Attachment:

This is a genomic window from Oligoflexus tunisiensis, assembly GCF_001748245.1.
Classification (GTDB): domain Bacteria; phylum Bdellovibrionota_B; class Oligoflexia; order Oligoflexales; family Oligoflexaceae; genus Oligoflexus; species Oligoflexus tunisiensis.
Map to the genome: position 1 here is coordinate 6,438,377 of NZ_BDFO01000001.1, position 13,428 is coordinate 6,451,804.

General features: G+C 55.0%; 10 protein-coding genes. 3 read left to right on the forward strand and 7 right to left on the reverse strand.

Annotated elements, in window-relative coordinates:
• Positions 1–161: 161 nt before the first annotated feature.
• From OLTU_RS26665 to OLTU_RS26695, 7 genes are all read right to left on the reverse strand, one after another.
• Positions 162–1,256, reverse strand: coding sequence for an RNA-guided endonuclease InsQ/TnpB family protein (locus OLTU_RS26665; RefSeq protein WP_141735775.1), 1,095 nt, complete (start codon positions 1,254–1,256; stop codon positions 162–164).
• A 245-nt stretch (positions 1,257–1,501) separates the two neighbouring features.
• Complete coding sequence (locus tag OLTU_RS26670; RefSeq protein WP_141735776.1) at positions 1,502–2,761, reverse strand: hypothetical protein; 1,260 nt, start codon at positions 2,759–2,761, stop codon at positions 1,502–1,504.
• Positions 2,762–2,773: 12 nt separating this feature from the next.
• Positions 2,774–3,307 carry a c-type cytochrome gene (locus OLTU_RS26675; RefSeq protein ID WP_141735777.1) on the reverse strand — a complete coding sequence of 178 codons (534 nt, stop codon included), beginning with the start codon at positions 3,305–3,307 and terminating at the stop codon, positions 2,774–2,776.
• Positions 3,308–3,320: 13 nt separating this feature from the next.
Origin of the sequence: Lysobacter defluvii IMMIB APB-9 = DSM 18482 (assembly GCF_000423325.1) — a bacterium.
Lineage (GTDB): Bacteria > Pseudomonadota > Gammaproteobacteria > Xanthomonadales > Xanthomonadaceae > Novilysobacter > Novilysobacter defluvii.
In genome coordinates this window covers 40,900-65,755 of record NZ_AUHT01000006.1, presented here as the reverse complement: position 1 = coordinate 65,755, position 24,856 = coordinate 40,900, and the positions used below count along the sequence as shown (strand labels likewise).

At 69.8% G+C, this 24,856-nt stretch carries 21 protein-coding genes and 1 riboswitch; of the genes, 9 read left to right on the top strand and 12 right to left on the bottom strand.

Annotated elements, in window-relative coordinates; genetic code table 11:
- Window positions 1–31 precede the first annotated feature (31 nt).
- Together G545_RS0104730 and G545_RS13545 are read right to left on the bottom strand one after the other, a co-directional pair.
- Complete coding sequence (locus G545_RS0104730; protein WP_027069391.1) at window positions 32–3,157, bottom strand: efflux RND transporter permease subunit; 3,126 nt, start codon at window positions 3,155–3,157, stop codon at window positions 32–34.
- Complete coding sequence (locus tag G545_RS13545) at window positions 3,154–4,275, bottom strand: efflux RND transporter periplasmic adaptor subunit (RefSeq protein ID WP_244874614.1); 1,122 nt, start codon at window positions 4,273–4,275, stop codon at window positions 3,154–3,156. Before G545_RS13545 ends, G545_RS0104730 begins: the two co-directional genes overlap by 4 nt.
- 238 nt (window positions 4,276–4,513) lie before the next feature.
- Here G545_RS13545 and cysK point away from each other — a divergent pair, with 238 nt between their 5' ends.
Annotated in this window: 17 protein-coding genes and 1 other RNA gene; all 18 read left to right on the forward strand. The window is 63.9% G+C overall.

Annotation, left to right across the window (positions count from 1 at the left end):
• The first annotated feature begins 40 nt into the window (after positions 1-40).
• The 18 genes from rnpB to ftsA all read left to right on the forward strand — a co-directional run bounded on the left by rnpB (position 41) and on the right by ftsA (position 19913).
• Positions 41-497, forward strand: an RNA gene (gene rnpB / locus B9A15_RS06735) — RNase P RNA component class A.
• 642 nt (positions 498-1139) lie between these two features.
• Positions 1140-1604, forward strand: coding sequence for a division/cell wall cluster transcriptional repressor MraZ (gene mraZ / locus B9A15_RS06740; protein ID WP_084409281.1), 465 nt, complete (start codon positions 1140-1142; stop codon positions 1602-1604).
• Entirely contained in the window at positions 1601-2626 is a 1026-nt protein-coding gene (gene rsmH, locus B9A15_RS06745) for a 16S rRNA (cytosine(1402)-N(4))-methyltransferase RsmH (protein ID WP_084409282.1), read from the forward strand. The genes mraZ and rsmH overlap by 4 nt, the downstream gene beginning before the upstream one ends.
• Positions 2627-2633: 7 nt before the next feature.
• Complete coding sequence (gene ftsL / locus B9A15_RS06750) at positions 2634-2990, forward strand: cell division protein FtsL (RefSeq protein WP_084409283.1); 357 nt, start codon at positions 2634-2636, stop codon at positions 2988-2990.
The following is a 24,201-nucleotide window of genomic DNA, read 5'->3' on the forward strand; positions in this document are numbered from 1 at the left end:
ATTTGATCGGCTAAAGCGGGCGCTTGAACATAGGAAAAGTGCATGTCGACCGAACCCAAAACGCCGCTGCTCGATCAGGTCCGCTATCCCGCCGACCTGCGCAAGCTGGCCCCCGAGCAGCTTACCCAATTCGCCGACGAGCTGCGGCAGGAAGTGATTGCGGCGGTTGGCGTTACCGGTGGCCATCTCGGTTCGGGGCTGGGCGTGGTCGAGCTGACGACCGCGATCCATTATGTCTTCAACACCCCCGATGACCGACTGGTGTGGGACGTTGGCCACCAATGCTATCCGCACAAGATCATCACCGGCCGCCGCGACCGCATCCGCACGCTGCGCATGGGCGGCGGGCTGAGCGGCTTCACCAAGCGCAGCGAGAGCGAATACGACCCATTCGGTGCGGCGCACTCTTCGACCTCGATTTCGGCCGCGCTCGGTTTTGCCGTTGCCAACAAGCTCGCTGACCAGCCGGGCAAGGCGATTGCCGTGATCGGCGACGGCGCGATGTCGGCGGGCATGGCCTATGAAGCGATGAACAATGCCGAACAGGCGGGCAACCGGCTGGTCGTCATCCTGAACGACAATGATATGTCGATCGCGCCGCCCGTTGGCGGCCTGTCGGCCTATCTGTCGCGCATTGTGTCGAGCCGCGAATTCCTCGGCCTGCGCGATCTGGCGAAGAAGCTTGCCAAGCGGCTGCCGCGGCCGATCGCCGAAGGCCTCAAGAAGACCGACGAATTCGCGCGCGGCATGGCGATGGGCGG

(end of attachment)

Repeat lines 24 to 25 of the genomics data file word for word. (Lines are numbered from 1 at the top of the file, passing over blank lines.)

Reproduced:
- Here G545_RS13545 and cysK point away from each other — a divergent pair, with 238 nt between their 5' ends.
Annotated in this window: 17 protein-coding genes and 1 other RNA gene; all 18 read left to right on the forward strand. The window is 63.9% G+C overall.